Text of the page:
‘When he came home from the lawyer’s that day, he beat us so bad’
There is a conversation that family lawyers need to start having, writes Siobhan Mullins.
Do you ever consider how your advice, what you say and even how you say it could contribute to, trigger or antagonise your client to perpetrate family violence toward their ex-partner or child?
A new client shared with me the violent physical attacks that she and her four-year-old son sustained on the day that her husband met with his family lawyer and on another day following his mediation intake interview. My client said that when her husband returned home on those days, “he beat [them] so bad”.
This got me thinking, when taking instructions and giving advice to clients, how do we identify if our client is a perpetrator? Should we be looking for evidence that the ex-partner could be at risk of harm by our client? And, what do we do if we believe there is a risk?
Simon Port, from EveryMan Australia’s Violence Prevention Services, being Canberra’s leading organisation specialising in working with perpetrators of family violence, states: “Family violence is never appropriate. It is crucial that organisations and professionals working with possible perpetrators and victims undergo mandatory domestic and family violence training”.
“Perpetrators can readily elicit sympathy from others, especially when it benefits for personal gain”, Port continues.
“Consciously or otherwise, absent specialised training professionals risk colluding with perpetrators by minimising their actions, helping them avoid responsibility and facilitating the abuse. This risks worsening the situation for family members”.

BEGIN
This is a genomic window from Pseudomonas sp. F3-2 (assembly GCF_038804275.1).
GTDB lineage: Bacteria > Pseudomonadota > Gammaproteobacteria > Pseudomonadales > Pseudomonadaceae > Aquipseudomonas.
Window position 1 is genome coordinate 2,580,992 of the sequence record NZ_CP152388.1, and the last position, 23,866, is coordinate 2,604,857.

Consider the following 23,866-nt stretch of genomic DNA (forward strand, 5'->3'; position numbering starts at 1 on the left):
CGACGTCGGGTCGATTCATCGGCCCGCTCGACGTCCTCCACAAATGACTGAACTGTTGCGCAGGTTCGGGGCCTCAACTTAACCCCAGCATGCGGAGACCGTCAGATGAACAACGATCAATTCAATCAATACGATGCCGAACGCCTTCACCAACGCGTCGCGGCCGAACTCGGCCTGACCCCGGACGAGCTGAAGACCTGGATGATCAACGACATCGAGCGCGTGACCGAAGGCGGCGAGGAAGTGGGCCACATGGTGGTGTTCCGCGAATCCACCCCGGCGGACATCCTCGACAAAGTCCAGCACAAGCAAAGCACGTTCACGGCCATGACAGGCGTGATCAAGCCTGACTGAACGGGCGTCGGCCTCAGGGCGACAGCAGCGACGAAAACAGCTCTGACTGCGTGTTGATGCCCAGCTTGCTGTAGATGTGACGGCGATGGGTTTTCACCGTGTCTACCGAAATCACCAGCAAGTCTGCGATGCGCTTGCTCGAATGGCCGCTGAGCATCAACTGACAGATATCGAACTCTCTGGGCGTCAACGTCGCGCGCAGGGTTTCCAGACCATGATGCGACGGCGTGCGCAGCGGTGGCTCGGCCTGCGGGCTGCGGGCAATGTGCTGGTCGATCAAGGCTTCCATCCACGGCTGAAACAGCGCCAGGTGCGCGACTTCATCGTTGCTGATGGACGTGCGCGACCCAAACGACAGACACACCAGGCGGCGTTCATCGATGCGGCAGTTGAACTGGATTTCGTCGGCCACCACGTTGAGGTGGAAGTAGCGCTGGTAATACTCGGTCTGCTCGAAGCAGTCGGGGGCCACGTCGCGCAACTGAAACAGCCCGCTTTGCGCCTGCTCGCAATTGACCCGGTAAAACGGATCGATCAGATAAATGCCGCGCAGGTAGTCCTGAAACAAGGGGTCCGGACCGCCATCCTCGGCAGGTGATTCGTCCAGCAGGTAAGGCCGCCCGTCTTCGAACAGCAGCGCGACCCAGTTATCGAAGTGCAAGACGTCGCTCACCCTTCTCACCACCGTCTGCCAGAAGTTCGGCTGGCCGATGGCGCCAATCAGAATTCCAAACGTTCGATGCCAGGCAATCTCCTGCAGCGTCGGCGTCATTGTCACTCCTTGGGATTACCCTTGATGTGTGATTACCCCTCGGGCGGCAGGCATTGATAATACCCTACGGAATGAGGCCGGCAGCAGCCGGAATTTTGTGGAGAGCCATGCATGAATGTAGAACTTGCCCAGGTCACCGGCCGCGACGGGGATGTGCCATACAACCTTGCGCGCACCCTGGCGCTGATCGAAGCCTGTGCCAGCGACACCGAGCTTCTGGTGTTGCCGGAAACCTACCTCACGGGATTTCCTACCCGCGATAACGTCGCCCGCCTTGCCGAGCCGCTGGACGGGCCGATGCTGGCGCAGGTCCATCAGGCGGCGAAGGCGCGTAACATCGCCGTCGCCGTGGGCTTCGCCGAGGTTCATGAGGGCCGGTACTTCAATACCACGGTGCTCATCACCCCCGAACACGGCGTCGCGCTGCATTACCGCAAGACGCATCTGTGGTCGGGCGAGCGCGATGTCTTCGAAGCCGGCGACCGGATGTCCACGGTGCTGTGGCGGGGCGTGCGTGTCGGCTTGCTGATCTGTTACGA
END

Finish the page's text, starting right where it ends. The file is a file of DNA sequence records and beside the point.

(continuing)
The nature of what we do sees us in a unique position of working with clients at the forefront of crisis in the lead up to or after separation, who are or may be victims or perpetrators. Despite this, we are not required to undergo rigorous and in-depth training to truly understand the dynamics of family violence – how to identify and respond to perpetrators and assess and effectively manage risk (except from a legal perspective where acting on behalf of the victim). Interestingly though, judges presiding over family law matters are.
Research shows that the risk of family violence increases following relationship breakdown. And knowing this, plus the nature of our work, it begs the question, should there be mandated training for the family law profession? Would such training help reduce or manage the risk of family violence? If family violence training were mandated, would family lawyers become accountable for their client-perpetrator’s actions?
Interestingly, the terms of reference for the parliamentary inquiry in identifying whether the family law system is “fit for purpose”, is noticeably silent on the risk of family violence in family law proceedings, its existence, assessment and management.
Siobhan Mullins is the director of boutique family law practice Separate Together.